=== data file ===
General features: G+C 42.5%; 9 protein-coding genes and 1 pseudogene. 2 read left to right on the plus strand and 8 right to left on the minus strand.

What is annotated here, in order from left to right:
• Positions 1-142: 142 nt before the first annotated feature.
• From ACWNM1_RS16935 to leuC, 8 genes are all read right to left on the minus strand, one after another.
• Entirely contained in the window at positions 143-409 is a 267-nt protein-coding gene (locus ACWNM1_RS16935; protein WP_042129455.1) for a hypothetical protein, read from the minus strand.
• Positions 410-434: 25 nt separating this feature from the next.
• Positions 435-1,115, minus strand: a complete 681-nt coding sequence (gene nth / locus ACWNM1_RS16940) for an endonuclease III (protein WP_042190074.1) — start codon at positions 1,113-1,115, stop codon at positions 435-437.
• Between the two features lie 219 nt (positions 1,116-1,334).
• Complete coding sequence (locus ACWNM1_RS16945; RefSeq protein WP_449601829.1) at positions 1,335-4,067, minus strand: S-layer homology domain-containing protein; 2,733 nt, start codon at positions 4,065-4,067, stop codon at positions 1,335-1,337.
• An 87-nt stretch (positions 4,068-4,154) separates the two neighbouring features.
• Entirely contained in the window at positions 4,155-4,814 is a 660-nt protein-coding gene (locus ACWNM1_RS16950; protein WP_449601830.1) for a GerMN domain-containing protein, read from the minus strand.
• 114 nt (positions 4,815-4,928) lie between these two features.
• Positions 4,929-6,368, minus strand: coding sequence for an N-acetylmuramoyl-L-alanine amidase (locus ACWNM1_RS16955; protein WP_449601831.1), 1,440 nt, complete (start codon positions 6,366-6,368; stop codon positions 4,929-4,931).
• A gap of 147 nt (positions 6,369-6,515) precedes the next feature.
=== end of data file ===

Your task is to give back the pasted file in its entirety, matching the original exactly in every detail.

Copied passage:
General features: G+C 42.5%; 9 protein-coding genes and 1 pseudogene. 2 read left to right on the plus strand and 8 right to left on the minus strand.

What is annotated here, in order from left to right:
• Positions 1-142: 142 nt before the first annotated feature.
• From ACWNM1_RS16935 to leuC, 8 genes are all read right to left on the minus strand, one after another.
• Entirely contained in the window at positions 143-409 is a 267-nt protein-coding gene (locus ACWNM1_RS16935; protein WP_042129455.1) for a hypothetical protein, read from the minus strand.
• Positions 410-434: 25 nt separating this feature from the next.
• Positions 435-1,115, minus strand: a complete 681-nt coding sequence (gene nth / locus ACWNM1_RS16940) for an endonuclease III (protein WP_042190074.1) — start codon at positions 1,113-1,115, stop codon at positions 435-437.
• Between the two features lie 219 nt (positions 1,116-1,334).
• Complete coding sequence (locus ACWNM1_RS16945; RefSeq protein WP_449601829.1) at positions 1,335-4,067, minus strand: S-layer homology domain-containing protein; 2,733 nt, start codon at positions 4,065-4,067, stop codon at positions 1,335-1,337.
• An 87-nt stretch (positions 4,068-4,154) separates the two neighbouring features.
• Entirely contained in the window at positions 4,155-4,814 is a 660-nt protein-coding gene (locus ACWNM1_RS16950; protein WP_449601830.1) for a GerMN domain-containing protein, read from the minus strand.
• 114 nt (positions 4,815-4,928) lie between these two features.
• Positions 4,929-6,368, minus strand: coding sequence for an N-acetylmuramoyl-L-alanine amidase (locus ACWNM1_RS16955; protein WP_449601831.1), 1,440 nt, complete (start codon positions 6,366-6,368; stop codon positions 4,929-4,931).
• A gap of 147 nt (positions 6,369-6,515) precedes the next feature.